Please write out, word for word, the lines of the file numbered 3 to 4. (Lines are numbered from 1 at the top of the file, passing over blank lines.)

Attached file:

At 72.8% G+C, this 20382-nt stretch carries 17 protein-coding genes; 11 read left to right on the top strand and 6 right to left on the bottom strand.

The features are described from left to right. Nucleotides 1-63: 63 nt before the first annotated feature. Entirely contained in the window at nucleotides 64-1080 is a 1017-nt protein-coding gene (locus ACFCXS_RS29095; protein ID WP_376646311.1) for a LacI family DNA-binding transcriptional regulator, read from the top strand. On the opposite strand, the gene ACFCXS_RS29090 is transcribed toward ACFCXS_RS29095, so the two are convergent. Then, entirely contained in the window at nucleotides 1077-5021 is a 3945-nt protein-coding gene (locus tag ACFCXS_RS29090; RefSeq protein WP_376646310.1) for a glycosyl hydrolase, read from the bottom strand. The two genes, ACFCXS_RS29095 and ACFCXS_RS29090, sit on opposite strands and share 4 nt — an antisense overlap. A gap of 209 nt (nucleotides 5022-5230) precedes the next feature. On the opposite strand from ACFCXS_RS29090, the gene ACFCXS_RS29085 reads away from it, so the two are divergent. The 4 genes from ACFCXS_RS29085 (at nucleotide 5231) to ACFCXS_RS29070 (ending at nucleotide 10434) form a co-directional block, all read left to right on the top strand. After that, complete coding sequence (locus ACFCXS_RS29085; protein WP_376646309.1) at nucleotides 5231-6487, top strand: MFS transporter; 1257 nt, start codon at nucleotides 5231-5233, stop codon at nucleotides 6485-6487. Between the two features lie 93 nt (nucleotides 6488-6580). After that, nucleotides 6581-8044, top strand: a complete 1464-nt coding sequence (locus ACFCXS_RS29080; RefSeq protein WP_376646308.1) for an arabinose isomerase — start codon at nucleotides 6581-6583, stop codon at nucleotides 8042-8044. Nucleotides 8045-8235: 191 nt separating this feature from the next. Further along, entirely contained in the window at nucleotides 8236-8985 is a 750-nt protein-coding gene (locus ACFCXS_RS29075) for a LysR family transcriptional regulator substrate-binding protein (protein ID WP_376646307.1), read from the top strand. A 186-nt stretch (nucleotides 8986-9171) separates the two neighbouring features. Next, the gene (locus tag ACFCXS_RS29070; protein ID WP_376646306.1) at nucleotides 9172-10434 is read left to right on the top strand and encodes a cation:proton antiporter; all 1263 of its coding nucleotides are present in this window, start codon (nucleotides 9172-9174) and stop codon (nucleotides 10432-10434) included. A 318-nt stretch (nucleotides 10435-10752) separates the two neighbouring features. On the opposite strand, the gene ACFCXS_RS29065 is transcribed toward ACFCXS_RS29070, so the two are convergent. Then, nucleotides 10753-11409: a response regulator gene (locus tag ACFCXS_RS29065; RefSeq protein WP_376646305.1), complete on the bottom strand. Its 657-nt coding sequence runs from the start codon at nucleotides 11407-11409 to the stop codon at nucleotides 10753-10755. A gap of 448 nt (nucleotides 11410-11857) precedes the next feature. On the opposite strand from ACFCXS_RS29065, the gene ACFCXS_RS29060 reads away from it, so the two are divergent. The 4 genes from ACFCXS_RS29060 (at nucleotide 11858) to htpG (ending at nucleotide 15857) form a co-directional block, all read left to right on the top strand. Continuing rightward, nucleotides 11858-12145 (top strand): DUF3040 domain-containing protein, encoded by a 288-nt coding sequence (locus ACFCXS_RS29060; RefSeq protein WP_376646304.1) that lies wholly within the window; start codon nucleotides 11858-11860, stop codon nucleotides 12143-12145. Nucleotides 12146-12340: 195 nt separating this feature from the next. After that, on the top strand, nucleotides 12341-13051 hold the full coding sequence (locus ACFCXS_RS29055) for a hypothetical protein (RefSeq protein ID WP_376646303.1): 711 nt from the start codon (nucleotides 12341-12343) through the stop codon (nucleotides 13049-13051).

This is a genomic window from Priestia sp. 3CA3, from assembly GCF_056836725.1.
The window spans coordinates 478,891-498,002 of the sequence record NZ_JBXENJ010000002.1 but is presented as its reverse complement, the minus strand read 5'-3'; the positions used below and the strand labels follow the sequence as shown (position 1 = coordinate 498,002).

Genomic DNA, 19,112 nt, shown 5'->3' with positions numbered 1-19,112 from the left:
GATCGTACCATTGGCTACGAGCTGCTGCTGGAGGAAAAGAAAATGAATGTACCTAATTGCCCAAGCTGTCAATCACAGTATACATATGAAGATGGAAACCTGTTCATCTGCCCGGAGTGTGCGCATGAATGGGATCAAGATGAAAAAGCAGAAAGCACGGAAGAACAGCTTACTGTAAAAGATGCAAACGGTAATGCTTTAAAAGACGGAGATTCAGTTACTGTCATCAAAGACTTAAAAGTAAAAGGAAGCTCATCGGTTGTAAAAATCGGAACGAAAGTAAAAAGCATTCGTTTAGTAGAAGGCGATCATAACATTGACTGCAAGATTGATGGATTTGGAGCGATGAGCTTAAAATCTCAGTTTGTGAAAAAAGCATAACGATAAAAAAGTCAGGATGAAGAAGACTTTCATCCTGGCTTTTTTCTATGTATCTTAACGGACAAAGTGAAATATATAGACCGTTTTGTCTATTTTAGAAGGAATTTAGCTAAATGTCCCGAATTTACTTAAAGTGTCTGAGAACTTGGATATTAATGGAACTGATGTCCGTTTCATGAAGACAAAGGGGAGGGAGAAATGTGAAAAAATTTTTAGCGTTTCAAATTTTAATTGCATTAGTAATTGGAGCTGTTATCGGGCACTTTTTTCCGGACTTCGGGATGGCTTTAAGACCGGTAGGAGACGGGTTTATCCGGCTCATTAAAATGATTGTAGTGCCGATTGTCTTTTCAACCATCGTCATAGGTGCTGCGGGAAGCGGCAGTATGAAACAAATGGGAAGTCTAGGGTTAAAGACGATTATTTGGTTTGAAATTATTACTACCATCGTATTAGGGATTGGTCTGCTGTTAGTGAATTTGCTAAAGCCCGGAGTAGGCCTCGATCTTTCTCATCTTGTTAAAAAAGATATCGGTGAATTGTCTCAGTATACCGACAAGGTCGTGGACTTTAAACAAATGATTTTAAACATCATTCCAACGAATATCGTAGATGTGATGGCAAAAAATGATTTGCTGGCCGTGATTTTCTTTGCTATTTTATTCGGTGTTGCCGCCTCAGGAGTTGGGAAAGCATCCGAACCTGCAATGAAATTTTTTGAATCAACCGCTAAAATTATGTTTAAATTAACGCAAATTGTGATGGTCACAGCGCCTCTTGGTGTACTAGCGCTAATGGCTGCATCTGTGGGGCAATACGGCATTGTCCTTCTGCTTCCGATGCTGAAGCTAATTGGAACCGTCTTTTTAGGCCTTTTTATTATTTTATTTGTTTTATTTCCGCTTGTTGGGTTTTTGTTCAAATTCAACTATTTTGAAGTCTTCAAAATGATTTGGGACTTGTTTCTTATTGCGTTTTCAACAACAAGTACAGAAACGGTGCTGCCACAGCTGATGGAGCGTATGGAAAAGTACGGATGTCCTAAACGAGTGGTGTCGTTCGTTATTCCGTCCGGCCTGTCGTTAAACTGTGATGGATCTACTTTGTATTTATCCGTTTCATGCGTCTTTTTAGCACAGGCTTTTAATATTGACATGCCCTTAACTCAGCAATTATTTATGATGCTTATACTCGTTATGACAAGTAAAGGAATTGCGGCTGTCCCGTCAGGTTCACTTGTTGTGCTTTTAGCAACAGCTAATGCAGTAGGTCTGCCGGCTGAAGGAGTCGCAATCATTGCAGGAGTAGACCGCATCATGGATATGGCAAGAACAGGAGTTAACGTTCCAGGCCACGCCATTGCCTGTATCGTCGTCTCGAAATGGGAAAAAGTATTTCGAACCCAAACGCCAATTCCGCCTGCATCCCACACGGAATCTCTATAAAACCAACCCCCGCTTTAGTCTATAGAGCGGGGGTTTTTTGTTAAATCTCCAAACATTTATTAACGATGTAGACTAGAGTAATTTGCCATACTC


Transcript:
This is a genomic window from Priestia sp. 3CA3, from assembly GCF_056836725.1.
The window spans coordinates 478,891-498,002 of the sequence record NZ_JBXENJ010000002.1 but is presented as its reverse complement, the minus strand read 5'-3'; the positions used below and the strand labels follow the sequence as shown (position 1 = coordinate 498,002).